Thousands of dead fish washing up in Lake St.Clair in Michigan, USA
Thousands of fish have been dying in Lake St. Clair in what government officials in Michigan are attributing to the largest spread since 2006 of a highly contagious virus.
Known as viral hemorrhagic septicemia virus (VHSv), it does not pose a risk to human health but has been taking its toll this spring on different fish species in the lake — primarily gizzard shad.
Other dead fish found infected in much smaller numbers include bluegill, largemouth bass and muskellunge, said Gary Whelan, research program manager for the Michigan Department of Natural Resources Fisheries Division, which this week issued a public alert.
The virus has been found in the Great Lakes since around 2003 with the last noteworthy area outbreak occurring 11 years ago in the St. Clair-Detroit River corridor, he said.
Early testing of dead fish has shown “very likely VHSv is involved,” Whelan said.
The virus makes the fish’s blood vessels leak. It causes telltale bloody patches, which are a common sign of fish infections, so testing helps confirm whether VHSv is the culprit.
The fear in Michigan is the highly contagious virus will spread more rapidly than in the past to fish other than gizzard shad.
There are also concerns anglers on the water may unknowingly transport the fish virus farther downstream into the Detroit River and Lake Erie.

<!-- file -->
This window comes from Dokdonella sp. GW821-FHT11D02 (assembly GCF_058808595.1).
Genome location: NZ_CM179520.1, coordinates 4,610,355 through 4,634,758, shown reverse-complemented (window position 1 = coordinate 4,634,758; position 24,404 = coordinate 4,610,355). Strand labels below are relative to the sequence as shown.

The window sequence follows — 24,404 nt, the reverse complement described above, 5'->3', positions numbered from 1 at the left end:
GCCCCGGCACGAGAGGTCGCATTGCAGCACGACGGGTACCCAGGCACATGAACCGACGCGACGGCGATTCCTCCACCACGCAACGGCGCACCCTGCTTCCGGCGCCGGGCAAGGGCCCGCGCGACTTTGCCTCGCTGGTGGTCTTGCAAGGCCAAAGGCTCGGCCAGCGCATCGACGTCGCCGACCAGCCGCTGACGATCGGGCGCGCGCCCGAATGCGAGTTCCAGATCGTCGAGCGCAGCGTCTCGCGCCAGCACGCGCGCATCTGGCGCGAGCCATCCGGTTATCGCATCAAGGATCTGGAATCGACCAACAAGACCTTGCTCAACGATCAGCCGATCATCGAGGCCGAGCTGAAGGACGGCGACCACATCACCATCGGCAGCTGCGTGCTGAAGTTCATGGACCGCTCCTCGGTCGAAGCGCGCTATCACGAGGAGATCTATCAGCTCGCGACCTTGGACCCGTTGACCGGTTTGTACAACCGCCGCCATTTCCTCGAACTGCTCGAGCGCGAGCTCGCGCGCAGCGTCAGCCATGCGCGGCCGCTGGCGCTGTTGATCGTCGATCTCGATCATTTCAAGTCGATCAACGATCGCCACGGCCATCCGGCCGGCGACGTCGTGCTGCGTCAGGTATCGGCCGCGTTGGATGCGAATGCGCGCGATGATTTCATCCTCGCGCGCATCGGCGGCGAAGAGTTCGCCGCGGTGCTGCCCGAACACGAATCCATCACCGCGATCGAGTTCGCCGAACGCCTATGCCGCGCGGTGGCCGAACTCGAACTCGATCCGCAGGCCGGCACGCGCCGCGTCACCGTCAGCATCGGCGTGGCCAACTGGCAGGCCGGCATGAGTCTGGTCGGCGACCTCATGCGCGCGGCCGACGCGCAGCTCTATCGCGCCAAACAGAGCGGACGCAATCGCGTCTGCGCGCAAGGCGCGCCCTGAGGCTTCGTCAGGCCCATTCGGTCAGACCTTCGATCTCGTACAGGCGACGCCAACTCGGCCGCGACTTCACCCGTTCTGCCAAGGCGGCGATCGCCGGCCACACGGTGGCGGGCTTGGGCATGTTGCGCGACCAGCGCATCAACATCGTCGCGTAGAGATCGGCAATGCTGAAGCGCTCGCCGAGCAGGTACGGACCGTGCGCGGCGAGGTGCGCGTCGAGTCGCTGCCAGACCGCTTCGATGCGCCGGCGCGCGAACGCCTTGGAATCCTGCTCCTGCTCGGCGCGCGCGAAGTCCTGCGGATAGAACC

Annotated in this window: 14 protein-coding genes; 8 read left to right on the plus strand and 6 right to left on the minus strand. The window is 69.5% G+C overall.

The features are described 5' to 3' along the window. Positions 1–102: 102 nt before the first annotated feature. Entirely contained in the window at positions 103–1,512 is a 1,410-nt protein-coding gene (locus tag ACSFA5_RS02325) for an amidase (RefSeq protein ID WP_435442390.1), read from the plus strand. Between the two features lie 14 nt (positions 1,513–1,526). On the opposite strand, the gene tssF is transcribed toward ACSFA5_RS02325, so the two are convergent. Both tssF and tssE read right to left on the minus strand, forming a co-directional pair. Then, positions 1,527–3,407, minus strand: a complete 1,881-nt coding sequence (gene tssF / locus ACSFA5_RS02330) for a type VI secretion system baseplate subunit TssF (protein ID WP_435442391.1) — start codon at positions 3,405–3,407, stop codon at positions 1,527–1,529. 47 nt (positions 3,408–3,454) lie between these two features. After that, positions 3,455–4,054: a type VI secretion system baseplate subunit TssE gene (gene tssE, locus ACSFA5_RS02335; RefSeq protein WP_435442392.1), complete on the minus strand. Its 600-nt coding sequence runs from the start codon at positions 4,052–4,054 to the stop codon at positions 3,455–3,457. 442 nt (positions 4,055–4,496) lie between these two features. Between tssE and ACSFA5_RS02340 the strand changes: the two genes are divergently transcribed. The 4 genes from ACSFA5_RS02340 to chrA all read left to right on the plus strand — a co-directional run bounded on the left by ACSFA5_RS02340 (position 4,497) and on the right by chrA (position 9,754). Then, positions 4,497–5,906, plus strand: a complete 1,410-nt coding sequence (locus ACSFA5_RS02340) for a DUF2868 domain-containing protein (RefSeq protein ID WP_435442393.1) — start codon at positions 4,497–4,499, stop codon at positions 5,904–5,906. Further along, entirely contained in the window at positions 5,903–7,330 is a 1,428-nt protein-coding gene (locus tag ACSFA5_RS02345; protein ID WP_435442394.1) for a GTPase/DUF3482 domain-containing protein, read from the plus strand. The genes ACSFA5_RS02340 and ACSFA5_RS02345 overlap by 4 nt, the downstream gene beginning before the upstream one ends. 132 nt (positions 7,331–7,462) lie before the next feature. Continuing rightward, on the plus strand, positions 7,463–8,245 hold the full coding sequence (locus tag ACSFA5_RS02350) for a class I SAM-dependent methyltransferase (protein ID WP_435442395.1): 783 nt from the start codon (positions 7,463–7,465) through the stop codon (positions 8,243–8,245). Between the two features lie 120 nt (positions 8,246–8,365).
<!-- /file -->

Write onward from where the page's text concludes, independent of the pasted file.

Anglers are being reminded not to move live fish between water bodies and to properly dispose of bait, Whelan said.
There were several citizen reports of large fish die-offs received this spring, including one from the Canadian side in Lakeshore, he said.
There have been concerns about the potential for VHSv on the Canadian side, but no reports so far this year in the Windsor region, said Jolanta Kowalksi, spokeswoman for Ontario’s Ministry of Natural Resources and Forestry.
“We had reports for Lake Huron and the St. Clair River in late March,” she said. “We collected gizzard shad from Inverhuron Park for testing on March 20. Our preliminary reports showed (the shad) tested negative for VHSv.”
Further testing is still underway, but full results will not be known for a few weeks, Kowalksi said.
“Even with lab tests many times the cause of death we will never know,” she said.
Dave Beyer, of Windsor, was among a group of about a half-dozen who were fishing Thursday in the Detroit River close to the downtown. He was unconcerned about the virus, despite seeing “one or two” dead fish showing bloody virus symptoms recently while fishing in Little River.
“I have not seen nothing like that in the Detroit River,” he said. “But you see these things come and go. I have been fishing down here for 40 years and you take these things for what they are.
“Something like that seems a little strange, so we will keep an eye out for it. But I’m not too worried about it.”
Any unusual fish die-offs can also be reported to Michigan authorities by email at DNR-FISH-Report-Fish-Kills@michigan.gov, Whelan said.
While the virus is highly contagious among certain fish, there are also many species, such as sturgeon and walleye which are essentially immune, he said.
“The virus doesn’t replicate in warm-blooded animals,” he said. “It works at 10 Celsius, but stops at the 15 to 20 Celsius range.
“It may turn out to be no real issue, but we are asking the public to keep to keep an eye on this. We have a multi-billion (dollar) sport fishing industry to be concerned about, so we are asking people to report any concerns.”
Courtesy of windsorstar.com